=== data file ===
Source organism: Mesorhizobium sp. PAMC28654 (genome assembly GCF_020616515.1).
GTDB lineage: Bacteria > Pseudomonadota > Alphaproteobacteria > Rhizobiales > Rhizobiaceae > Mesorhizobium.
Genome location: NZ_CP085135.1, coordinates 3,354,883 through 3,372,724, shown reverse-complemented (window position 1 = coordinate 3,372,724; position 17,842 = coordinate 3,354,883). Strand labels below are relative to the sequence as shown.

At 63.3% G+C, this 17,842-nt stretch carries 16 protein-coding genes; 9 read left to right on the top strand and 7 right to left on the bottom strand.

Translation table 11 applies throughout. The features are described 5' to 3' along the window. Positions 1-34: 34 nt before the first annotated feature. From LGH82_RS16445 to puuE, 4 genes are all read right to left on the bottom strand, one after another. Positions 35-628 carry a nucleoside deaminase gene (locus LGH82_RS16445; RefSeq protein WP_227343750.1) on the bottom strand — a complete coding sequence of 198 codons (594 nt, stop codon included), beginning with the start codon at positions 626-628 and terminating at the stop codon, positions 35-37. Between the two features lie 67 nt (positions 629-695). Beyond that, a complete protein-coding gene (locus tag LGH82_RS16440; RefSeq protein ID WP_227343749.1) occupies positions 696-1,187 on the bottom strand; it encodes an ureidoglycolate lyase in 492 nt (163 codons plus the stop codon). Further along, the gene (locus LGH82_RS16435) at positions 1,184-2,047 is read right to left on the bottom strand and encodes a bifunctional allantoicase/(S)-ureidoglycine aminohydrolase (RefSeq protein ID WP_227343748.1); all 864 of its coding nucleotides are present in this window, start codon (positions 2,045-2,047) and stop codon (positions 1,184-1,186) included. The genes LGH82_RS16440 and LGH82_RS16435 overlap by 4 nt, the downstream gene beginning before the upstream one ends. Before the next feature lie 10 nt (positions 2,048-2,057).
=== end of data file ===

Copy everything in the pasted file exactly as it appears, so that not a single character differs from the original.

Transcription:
Source organism: Mesorhizobium sp. PAMC28654 (genome assembly GCF_020616515.1).
GTDB lineage: Bacteria > Pseudomonadota > Alphaproteobacteria > Rhizobiales > Rhizobiaceae > Mesorhizobium.
Genome location: NZ_CP085135.1, coordinates 3,354,883 through 3,372,724, shown reverse-complemented (window position 1 = coordinate 3,372,724; position 17,842 = coordinate 3,354,883). Strand labels below are relative to the sequence as shown.

At 63.3% G+C, this 17,842-nt stretch carries 16 protein-coding genes; 9 read left to right on the top strand and 7 right to left on the bottom strand.

Translation table 11 applies throughout. The features are described 5' to 3' along the window. Positions 1-34: 34 nt before the first annotated feature. From LGH82_RS16445 to puuE, 4 genes are all read right to left on the bottom strand, one after another. Positions 35-628 carry a nucleoside deaminase gene (locus LGH82_RS16445; RefSeq protein WP_227343750.1) on the bottom strand — a complete coding sequence of 198 codons (594 nt, stop codon included), beginning with the start codon at positions 626-628 and terminating at the stop codon, positions 35-37. Between the two features lie 67 nt (positions 629-695). Beyond that, a complete protein-coding gene (locus tag LGH82_RS16440; RefSeq protein ID WP_227343749.1) occupies positions 696-1,187 on the bottom strand; it encodes an ureidoglycolate lyase in 492 nt (163 codons plus the stop codon). Further along, the gene (locus LGH82_RS16435) at positions 1,184-2,047 is read right to left on the bottom strand and encodes a bifunctional allantoicase/(S)-ureidoglycine aminohydrolase (RefSeq protein ID WP_227343748.1); all 864 of its coding nucleotides are present in this window, start codon (positions 2,045-2,047) and stop codon (positions 1,184-1,186) included. The genes LGH82_RS16440 and LGH82_RS16435 overlap by 4 nt, the downstream gene beginning before the upstream one ends. Before the next feature lie 10 nt (positions 2,048-2,057).